So, you can imagine that part of my impetus to read Life As We Knew It was the shiny arc of this title showing up at work.
The time frame is the same, but this time the setting is NYC and the Morales family's experience of the meteor.
With Papi missing in Puerto Rico, and Mami missing from a hospital in Queens, Alex is the head of the family. He has Bri and Julie to take care of, but he is sure that this is just a glitch, and that his plans of Georgetown and the Presidency may well come to fruition.
Alex is a kid who knows that there are a couple of different NYCs. He is, after all, on scholarship at his school, and some of the boys never let him forget it. He doesn't wonder too much when money loses its' value, and he and schoolmate Kevin turn to body shopping in order to provide what each of their families need.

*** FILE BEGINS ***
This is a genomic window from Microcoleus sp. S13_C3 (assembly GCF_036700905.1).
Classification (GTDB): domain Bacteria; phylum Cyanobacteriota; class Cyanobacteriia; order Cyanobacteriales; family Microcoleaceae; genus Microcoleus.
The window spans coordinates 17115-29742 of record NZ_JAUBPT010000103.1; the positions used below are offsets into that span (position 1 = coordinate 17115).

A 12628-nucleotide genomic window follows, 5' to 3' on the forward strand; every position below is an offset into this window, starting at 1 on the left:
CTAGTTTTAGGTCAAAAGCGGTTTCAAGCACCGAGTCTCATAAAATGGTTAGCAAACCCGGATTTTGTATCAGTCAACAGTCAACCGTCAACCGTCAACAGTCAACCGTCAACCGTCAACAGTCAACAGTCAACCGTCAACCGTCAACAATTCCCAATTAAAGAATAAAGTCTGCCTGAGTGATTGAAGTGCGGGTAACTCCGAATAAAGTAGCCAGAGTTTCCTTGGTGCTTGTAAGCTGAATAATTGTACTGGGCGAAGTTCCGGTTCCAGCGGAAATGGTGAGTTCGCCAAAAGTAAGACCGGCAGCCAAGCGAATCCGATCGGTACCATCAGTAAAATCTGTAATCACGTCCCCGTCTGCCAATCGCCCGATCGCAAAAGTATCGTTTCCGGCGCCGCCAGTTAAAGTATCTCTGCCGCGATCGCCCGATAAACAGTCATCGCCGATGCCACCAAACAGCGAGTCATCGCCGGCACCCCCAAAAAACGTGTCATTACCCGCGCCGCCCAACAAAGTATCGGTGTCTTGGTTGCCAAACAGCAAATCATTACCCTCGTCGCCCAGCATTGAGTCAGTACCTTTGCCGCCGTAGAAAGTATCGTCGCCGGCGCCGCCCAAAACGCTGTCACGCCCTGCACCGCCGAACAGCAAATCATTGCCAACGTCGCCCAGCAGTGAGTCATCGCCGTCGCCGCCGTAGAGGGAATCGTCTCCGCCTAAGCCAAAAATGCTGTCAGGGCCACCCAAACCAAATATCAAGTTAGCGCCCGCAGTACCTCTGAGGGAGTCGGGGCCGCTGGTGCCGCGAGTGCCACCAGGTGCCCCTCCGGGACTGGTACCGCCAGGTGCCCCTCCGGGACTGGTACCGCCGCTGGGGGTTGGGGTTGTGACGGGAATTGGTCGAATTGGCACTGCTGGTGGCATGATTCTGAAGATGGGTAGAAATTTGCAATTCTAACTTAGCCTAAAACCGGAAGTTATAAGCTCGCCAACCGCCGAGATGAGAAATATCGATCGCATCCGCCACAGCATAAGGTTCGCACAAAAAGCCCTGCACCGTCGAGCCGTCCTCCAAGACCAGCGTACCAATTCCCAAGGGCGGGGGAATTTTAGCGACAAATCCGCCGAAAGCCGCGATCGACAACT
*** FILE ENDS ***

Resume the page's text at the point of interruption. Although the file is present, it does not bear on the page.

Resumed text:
Somehow I thought that the story told from NYC would hit me harder. I found myself persnickety about facts like feet above sea-level in my borough, and a certain lack of terror that surely would have taken place.
I wonder if it is the lack of first person narrative that led me to yearn for the feeling of Life As We Knew It. That said, however, The Dead and the Gone does several interesting things. I love the way that Pfeffer built the disparity between social classes so easily into the plot line. Rich families do not experience the losses that Alex and his family do. Folks that exist in a perpetually clean NYC do not have to see the filth of the dead, do they? This is a reality of NYC. People who live here have incredibly different existences, one could say solely because of income. Also, I enjoyed the difference between the country and city post apocalyptic experiences.
These books really make readers wonder, "What would I do if...?"